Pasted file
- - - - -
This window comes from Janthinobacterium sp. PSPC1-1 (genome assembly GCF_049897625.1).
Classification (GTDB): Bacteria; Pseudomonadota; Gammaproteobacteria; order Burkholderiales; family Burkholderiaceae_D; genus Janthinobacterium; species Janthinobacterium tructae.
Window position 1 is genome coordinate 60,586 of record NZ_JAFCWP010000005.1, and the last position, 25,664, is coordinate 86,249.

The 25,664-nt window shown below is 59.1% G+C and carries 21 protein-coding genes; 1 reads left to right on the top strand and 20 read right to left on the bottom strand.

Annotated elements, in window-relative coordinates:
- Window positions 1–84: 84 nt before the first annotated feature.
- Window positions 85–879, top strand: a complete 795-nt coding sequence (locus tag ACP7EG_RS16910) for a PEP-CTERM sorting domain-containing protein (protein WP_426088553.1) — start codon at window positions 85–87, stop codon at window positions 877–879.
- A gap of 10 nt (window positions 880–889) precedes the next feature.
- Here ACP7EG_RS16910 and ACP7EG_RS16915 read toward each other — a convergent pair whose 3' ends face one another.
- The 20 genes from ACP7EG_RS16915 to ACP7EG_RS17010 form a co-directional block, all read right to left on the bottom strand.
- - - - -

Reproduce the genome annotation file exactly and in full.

This window comes from Janthinobacterium sp. PSPC1-1 (genome assembly GCF_049897625.1).
Classification (GTDB): Bacteria; Pseudomonadota; Gammaproteobacteria; order Burkholderiales; family Burkholderiaceae_D; genus Janthinobacterium; species Janthinobacterium tructae.
Window position 1 is genome coordinate 60,586 of record NZ_JAFCWP010000005.1, and the last position, 25,664, is coordinate 86,249.

The 25,664-nt window shown below is 59.1% G+C and carries 21 protein-coding genes; 1 reads left to right on the top strand and 20 read right to left on the bottom strand.

Annotated elements, in window-relative coordinates:
- Window positions 1–84: 84 nt before the first annotated feature.
- Window positions 85–879, top strand: a complete 795-nt coding sequence (locus tag ACP7EG_RS16910) for a PEP-CTERM sorting domain-containing protein (protein WP_426088553.1) — start codon at window positions 85–87, stop codon at window positions 877–879.
- A gap of 10 nt (window positions 880–889) precedes the next feature.
- Here ACP7EG_RS16910 and ACP7EG_RS16915 read toward each other — a convergent pair whose 3' ends face one another.
- The 20 genes from ACP7EG_RS16915 to ACP7EG_RS17010 form a co-directional block, all read right to left on the bottom strand.